"The school was literally turned into a civil rights museum. Abdalla is our bridge between the two worlds. He insists we explore all facets of American history and culture," said Rahima Abdullah, school spokesperson.

In contrast, a main thread throughout the Commission's report is the alleged intolerance of the Saudi government against other religions and cultures, including other Muslim sects. It is enforced by the Commission to Promote Virtue and Prevent Vice (CPVPV), according to the report.

"Permitting the public practice of only one interpretation of Islam and requiring public behavior to comply with this interpretation violates universal human rights standards and has resulted in discrimination and human rights violations," the Commission stated in its report.

AS FOR COMMUNITY SERVICE and involvement ISA boys and girls athletic teams compete in area sports, they stage a annual Model United Nations Day, students and faculty volunteer at area hospitals and elder care establishments, and, last year, Al-Shabnan's young son was a recipient of one of State Delegate Kristen Amundson's art awards.

One of the community involvement projects Al-Shabnan is most proud of is a certificate of recognition from Fort Belvoir for the academy's role in teaching Arabic to U.S. military personnel being deployed to the Middle East. That commendation graces his office library shelf.

BUT, THERE REMAINS the question of the textbooks, or, more pointedly the "text" of those books. The Commission insists the school uses books authorized by the Saudi government. Al-Shabnan insists the opposite.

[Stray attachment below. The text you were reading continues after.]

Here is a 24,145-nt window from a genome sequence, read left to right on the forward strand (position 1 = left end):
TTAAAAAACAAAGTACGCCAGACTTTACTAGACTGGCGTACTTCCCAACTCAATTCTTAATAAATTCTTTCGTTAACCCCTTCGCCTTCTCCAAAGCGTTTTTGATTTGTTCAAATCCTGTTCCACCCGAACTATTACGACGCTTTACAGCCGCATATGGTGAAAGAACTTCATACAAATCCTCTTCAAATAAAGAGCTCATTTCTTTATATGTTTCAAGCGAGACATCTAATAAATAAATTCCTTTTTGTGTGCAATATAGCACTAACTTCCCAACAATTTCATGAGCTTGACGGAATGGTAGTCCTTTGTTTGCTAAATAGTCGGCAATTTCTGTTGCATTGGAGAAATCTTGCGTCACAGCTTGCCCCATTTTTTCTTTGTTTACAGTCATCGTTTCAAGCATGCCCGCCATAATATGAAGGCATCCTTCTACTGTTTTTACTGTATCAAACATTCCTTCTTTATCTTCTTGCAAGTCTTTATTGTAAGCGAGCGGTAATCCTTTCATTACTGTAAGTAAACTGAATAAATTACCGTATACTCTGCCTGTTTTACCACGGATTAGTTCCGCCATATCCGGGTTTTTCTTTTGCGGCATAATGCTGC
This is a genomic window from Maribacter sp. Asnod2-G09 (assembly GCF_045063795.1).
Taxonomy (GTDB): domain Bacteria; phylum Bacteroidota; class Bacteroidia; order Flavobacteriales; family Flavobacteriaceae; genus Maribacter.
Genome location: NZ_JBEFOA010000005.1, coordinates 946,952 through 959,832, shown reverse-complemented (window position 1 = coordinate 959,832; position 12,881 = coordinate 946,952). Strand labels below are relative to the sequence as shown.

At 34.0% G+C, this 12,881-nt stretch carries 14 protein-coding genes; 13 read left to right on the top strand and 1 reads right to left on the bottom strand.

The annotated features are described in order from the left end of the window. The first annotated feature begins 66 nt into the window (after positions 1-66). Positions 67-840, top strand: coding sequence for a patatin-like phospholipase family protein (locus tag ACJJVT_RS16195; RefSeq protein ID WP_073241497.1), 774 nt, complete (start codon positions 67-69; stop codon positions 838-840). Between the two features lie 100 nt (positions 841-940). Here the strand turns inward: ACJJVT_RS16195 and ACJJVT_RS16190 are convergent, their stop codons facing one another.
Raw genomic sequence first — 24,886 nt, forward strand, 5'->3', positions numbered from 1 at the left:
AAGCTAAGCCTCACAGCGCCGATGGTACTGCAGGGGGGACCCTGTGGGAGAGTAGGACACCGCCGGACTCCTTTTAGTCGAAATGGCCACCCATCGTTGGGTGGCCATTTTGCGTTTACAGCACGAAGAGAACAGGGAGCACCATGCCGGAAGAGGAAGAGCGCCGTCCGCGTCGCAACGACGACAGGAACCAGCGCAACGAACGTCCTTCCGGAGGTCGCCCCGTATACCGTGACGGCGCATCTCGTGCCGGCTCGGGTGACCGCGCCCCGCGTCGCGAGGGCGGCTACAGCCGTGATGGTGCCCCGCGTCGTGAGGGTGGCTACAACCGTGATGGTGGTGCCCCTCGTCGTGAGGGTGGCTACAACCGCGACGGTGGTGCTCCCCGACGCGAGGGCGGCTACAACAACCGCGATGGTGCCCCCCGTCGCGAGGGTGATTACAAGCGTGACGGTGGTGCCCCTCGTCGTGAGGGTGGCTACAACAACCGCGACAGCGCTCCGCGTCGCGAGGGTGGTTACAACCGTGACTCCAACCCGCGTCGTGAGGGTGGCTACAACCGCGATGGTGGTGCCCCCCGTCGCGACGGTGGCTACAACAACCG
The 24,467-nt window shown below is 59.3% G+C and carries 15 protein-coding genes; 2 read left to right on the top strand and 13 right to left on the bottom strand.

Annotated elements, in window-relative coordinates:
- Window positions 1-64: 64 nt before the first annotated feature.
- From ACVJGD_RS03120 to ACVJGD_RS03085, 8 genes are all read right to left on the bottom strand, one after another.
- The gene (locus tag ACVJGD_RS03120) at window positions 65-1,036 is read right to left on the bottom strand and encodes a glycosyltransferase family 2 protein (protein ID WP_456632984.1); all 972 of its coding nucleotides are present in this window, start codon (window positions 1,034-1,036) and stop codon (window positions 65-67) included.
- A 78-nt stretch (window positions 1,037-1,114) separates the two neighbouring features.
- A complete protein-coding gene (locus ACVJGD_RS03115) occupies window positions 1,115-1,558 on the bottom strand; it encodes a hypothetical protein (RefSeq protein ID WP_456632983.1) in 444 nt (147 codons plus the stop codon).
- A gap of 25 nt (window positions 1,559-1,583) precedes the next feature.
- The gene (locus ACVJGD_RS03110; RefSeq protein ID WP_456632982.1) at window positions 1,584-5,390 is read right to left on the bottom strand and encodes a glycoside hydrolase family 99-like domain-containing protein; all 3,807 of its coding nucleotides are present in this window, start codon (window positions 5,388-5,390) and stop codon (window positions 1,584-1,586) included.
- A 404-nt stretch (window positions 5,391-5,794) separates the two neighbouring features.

"We have our own books. They have nothing to do with official Saudi government books," he stated emphatically.

The Commission fears the text "promote violence" more than they promote religious and secular intolerance. Near the end of their report the Commission states, "The Secretary of State should immediately begin diplomatic discussions with the Saudi government with the goal of having the Saudi government close the ISA until such time as the official Saudi textbooks used at the ISA are made available for comprehensive public examination."

Actually, that "comprehensive public examination" is now underway. Not only by the U.S.State Department but also by Fairfax County government, attributed primarily to the intervention of Mount Vernon District Supervisor Gerald Hyland.

Hyland went to the academy to personally meet with Al-Shabnan and discuss the Commission report and textbook situation. Like Al-Shabnan, Hyland had no pre-alert to the Commission report until he read about it in the newspaper.

"We have a group of 20 people from Fairfax County, fluent in Arabic, who have volunteered to help review the books. Plus copies of all their textbooks have been sent to the State Department," Hyland said.

"They (the Academy) are absolutely reaching out to the community to do the right thing and help the community at large in many ways. When I read the Commission report I couldn't believe they hadn't even checked with the school," Hyland stated.

Neither Hyland nor the school could estimate when the County review will be complete. The textbooks are in Arabic. Students are required to be fluent in both Arabic and English, according to Al-Shabnan. There is no word on the State Department's progress either at this writing.